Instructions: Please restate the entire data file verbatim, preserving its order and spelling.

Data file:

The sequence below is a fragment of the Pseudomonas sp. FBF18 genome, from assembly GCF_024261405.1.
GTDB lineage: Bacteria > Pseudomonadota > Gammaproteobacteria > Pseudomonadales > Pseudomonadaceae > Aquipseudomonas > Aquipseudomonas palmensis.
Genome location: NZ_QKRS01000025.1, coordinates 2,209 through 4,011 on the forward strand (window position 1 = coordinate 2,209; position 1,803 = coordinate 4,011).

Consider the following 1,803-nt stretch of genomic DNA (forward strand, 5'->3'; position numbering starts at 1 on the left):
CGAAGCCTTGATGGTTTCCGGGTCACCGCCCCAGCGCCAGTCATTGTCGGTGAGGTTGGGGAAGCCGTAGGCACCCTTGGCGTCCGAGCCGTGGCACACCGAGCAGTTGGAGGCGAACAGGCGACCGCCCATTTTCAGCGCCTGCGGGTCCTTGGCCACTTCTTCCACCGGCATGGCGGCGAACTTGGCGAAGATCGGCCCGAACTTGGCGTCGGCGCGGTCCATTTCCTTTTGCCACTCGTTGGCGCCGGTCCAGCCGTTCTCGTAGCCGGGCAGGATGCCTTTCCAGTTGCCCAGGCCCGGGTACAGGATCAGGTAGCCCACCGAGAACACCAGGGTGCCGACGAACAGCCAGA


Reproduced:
The sequence below is a fragment of the Pseudomonas sp. FBF18 genome, from assembly GCF_024261405.1.
GTDB lineage: Bacteria > Pseudomonadota > Gammaproteobacteria > Pseudomonadales > Pseudomonadaceae > Aquipseudomonas > Aquipseudomonas palmensis.
Genome location: NZ_QKRS01000025.1, coordinates 2,209 through 4,011 on the forward strand (window position 1 = coordinate 2,209; position 1,803 = coordinate 4,011).

Consider the following 1,803-nt stretch of genomic DNA (forward strand, 5'->3'; position numbering starts at 1 on the left):
CGAAGCCTTGATGGTTTCCGGGTCACCGCCCCAGCGCCAGTCATTGTCGGTGAGGTTGGGGAAGCCGTAGGCACCCTTGGCGTCCGAGCCGTGGCACACCGAGCAGTTGGAGGCGAACAGGCGACCGCCCATTTTCAGCGCCTGCGGGTCCTTGGCCACTTCTTCCACCGGCATGGCGGCGAACTTGGCGAAGATCGGCCCGAACTTGGCGTCGGCGCGGTCCATTTCCTTTTGCCACTCGTTGGCGCCGGTCCAGCCGTTCTCGTAGCCGGGCAGGATGCCTTTCCAGTTGCCCAGGCCCGGGTACAGGATCAGGTAGCCCACCGAGAACACCAGGGTGCCGACGAACAGCCAGA